Armstrong facing big financial hit over doping ban
PARIS - Agence France-Presse
Lance Armstrong, who is announced as being at the heaert of the biggest doping program in cycling, lost all his place in the history of sport. ABACA PRESS photoWorld cycling’s decision to strip Lance Armstrong of his record seven Tour de France wins could cost the shamed US rider millions, amid calls for tougher action to restore the sport’s shattered image.
The International Cycling Union (UCI) on Oct. 22 gave its backing to a damning US Anti-Doping Agency (USADA) dossier that placed the Texan at the heart of the biggest doping programme in sport, erasing his record back to August 1, 1998.
But as the 41-year-old’s major triumphs were scrubbed from the history books and officials vowed to up the fight against banned substances, moves began to recoup his prize money, bonuses and other pay-outs.
Tour de France director Christian Prudhomme on Oct. 22 said they would seek the repayment of nearly 2.95 million euros from Armstrong’s successes in cycling’s most gruelling and celebrated race between 1999 and 2005.
During Armstrong’s dominant period, Tailwind Sports, the parent company of his US Postal Service team, took out a policy with sports insurance firm SCA Promotions, paying a premium to cover bonuses paid for his Tour victories.
SCA withheld a $5 million bonus due after Armstrong’s sixth Tour win in 2004 because of doping allegations in Europe. The rider took the Dallas, Texas, firm to court and was awarded the cash, plus $2.5 million in legal fees and interest.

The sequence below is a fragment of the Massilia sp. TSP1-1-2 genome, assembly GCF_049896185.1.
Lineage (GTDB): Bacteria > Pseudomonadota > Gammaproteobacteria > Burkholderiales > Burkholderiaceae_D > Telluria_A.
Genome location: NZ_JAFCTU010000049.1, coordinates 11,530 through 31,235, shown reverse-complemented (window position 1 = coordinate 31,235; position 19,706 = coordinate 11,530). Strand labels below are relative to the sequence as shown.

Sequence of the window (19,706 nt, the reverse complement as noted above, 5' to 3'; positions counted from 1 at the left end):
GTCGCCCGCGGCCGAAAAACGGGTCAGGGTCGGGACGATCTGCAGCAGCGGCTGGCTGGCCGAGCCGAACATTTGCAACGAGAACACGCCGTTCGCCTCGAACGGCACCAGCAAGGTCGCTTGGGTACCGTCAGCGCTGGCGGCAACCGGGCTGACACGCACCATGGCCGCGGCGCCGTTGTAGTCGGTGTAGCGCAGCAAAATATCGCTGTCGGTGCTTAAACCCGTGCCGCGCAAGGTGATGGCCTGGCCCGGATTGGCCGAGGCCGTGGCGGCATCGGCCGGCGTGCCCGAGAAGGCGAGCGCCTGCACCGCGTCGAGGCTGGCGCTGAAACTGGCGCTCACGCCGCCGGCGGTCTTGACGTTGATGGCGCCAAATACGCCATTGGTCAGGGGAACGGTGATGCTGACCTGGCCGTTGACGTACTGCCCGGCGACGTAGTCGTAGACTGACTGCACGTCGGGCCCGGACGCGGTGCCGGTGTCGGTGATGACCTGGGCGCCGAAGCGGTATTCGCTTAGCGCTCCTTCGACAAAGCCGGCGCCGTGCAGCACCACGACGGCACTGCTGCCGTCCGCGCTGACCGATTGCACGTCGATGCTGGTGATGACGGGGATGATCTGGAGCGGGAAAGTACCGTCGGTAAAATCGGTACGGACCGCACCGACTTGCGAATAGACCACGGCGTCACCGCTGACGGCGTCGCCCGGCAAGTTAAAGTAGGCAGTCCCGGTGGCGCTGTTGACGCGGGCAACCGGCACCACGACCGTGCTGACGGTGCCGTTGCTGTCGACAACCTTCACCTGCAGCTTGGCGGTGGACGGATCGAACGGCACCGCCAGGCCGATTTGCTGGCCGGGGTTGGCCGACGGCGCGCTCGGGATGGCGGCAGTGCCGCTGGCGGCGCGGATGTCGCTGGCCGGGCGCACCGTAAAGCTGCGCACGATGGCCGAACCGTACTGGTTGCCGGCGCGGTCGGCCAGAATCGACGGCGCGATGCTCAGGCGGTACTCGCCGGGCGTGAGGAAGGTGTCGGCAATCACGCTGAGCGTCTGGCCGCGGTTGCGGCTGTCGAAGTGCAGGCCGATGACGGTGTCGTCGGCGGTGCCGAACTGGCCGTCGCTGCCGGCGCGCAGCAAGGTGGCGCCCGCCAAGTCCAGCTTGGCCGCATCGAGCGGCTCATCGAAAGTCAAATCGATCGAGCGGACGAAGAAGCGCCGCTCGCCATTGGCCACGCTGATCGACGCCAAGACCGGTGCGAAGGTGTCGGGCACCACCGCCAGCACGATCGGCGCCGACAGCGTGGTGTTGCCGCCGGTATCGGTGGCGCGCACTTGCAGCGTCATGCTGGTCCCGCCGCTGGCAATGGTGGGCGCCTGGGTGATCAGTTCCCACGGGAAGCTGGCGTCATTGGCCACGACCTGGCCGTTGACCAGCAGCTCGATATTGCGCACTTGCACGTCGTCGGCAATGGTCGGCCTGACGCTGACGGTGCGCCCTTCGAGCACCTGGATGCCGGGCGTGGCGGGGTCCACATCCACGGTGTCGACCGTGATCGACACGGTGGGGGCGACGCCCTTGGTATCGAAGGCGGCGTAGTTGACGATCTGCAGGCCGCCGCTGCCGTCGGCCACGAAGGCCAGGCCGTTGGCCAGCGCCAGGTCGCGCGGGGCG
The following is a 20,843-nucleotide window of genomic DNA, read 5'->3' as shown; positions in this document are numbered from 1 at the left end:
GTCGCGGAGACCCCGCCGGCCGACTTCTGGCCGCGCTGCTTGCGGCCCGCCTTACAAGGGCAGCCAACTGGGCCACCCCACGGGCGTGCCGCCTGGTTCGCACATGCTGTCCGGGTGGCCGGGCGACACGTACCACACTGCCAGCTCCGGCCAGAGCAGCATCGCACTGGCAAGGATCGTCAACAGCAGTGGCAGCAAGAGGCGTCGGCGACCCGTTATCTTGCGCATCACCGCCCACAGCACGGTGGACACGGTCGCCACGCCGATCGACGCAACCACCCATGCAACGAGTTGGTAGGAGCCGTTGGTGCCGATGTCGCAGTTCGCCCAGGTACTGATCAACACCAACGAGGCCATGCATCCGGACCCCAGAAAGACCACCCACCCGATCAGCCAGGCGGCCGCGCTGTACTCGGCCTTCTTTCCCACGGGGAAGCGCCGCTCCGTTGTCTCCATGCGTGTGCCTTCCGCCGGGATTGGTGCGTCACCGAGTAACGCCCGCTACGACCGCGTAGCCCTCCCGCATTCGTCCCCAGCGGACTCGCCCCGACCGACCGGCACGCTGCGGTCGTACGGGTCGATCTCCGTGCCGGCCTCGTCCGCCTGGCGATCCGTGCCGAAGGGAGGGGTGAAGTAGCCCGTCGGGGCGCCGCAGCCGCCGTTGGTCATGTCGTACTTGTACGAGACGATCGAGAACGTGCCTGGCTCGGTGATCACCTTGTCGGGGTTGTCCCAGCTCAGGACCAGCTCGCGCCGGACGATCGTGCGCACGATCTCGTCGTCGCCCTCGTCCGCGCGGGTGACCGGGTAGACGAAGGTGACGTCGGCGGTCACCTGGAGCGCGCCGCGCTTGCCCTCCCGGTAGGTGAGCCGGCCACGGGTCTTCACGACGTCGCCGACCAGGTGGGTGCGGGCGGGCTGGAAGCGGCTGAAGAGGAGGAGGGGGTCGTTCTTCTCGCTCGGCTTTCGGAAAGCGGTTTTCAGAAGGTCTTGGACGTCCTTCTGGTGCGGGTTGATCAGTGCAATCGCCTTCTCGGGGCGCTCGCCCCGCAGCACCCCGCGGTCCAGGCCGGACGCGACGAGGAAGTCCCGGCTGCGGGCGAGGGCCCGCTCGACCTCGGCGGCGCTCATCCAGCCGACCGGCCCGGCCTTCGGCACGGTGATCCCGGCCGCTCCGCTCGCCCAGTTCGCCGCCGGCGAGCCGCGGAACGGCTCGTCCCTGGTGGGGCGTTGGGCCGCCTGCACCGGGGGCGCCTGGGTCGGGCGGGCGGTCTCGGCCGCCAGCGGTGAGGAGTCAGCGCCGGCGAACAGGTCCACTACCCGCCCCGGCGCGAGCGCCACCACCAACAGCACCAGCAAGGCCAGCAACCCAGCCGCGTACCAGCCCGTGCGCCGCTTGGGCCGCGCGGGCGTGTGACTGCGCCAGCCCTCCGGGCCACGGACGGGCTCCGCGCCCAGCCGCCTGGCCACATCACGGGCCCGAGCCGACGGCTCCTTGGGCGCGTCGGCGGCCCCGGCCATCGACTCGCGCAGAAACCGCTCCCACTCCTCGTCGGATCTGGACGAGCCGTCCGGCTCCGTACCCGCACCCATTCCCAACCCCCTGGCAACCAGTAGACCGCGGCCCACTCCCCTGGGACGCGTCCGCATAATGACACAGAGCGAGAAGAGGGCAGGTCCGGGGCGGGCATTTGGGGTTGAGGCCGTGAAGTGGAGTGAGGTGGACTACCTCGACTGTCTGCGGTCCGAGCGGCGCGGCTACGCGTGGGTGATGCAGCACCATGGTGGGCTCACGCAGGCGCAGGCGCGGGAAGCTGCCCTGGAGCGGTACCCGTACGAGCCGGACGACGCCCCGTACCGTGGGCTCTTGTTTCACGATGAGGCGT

The firm’s lawyer, Jeffrey Dorough, told AFP: “Mr Armstrong is no longer the official winner of any Tour de France races and as a result it is inappropriate and improper for him to retain any bonus payments made by SCA.” The Velonation cycling news website reported that SCA paid out a total of $12 million in bonuses to Armstrong over the years. Dorough said he could only confirm the lower figure but added: “Any sum that was paid by SCA would be in play.” Elsewhere, Britain’s Sunday Times newspaper has said it is considering legal action against Armstrong to recover money spent defending a defamation case over doping allegations, which was settled in 2004. The settlement was not disclosed but reports have suggested the case cost the weekly newspaper one million pounds ($1.6 million, 1.2 million euros).
Armstrong, who reportedly has an estimated net worth of $125 million, has already taken a financial hit, as high-profile sponsors including sportswear firm Nike have dropped him from marketing campaigns.
Business magazine Forbes said on its website on Monday that Armstrong could lose $15 million a year in endorsements and speaking fees.
On the legal front, he could yet fact court action for perjury after swearing on oath that he never doped. If any charge is pursued, the maximum penalty is up to 30 years in prison and a fine of up to $1.5 million.
The Armstrong case has cast a dark cloud over world cycling, with its most recognisable star fallen from grace and the USADA dossier outlining the extent and scope of the use of banned substances in the sport in the late 1990s and early 2000s.